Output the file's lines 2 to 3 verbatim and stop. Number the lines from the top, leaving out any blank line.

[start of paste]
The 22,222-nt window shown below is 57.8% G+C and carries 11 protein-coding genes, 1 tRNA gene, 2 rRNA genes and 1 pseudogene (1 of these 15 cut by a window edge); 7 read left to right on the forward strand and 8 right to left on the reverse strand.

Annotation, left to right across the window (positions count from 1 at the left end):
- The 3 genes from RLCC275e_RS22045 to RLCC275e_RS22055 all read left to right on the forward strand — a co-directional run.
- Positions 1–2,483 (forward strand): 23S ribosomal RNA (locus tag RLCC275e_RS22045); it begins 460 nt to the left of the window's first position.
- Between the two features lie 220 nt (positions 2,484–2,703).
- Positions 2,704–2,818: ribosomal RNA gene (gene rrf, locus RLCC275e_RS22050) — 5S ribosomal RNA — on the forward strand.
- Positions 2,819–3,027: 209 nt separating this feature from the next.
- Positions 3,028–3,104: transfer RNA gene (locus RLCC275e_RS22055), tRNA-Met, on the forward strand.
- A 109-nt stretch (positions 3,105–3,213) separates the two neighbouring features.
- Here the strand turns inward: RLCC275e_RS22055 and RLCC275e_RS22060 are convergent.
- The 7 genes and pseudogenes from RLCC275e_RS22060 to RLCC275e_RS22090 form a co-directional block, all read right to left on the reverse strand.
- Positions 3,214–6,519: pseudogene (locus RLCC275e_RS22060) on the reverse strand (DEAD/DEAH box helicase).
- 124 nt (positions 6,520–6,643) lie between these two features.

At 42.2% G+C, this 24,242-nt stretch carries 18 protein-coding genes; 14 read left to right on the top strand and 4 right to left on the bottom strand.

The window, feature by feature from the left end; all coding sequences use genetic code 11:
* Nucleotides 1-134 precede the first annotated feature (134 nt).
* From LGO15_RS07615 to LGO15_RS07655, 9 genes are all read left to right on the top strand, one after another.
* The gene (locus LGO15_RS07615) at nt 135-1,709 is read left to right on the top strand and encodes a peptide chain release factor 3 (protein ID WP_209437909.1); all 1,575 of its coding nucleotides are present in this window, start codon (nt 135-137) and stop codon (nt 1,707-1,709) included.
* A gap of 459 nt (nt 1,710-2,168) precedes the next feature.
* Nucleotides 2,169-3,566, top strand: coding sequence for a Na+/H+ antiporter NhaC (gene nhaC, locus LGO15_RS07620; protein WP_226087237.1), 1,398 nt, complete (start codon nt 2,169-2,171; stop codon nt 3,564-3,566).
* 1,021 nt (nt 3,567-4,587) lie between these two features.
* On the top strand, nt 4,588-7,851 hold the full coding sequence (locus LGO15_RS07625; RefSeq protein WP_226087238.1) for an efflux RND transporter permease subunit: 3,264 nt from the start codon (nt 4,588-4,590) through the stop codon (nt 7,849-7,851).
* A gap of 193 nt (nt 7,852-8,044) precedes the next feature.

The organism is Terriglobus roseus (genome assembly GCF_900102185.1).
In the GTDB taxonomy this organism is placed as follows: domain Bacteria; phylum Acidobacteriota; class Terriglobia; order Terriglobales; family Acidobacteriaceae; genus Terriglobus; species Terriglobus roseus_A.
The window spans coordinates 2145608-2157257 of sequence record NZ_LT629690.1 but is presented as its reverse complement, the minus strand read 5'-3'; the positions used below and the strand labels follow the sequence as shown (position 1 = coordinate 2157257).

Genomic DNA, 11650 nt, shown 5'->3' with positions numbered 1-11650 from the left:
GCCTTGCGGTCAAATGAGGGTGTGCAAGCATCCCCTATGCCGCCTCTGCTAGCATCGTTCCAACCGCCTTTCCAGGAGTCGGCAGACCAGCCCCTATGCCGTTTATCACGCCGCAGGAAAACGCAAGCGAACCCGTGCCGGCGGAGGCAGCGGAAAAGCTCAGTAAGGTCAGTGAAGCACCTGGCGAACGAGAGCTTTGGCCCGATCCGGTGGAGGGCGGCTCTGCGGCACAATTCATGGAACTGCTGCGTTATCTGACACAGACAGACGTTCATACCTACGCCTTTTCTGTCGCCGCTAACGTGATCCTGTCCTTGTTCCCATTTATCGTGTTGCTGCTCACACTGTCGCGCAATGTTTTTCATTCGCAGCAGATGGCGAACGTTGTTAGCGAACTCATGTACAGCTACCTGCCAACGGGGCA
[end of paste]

Annotation, left to right across the window (positions count from 1 at the left end):
- The 3 genes from RLCC275e_RS22045 to RLCC275e_RS22055 all read left to right on the forward strand — a co-directional run.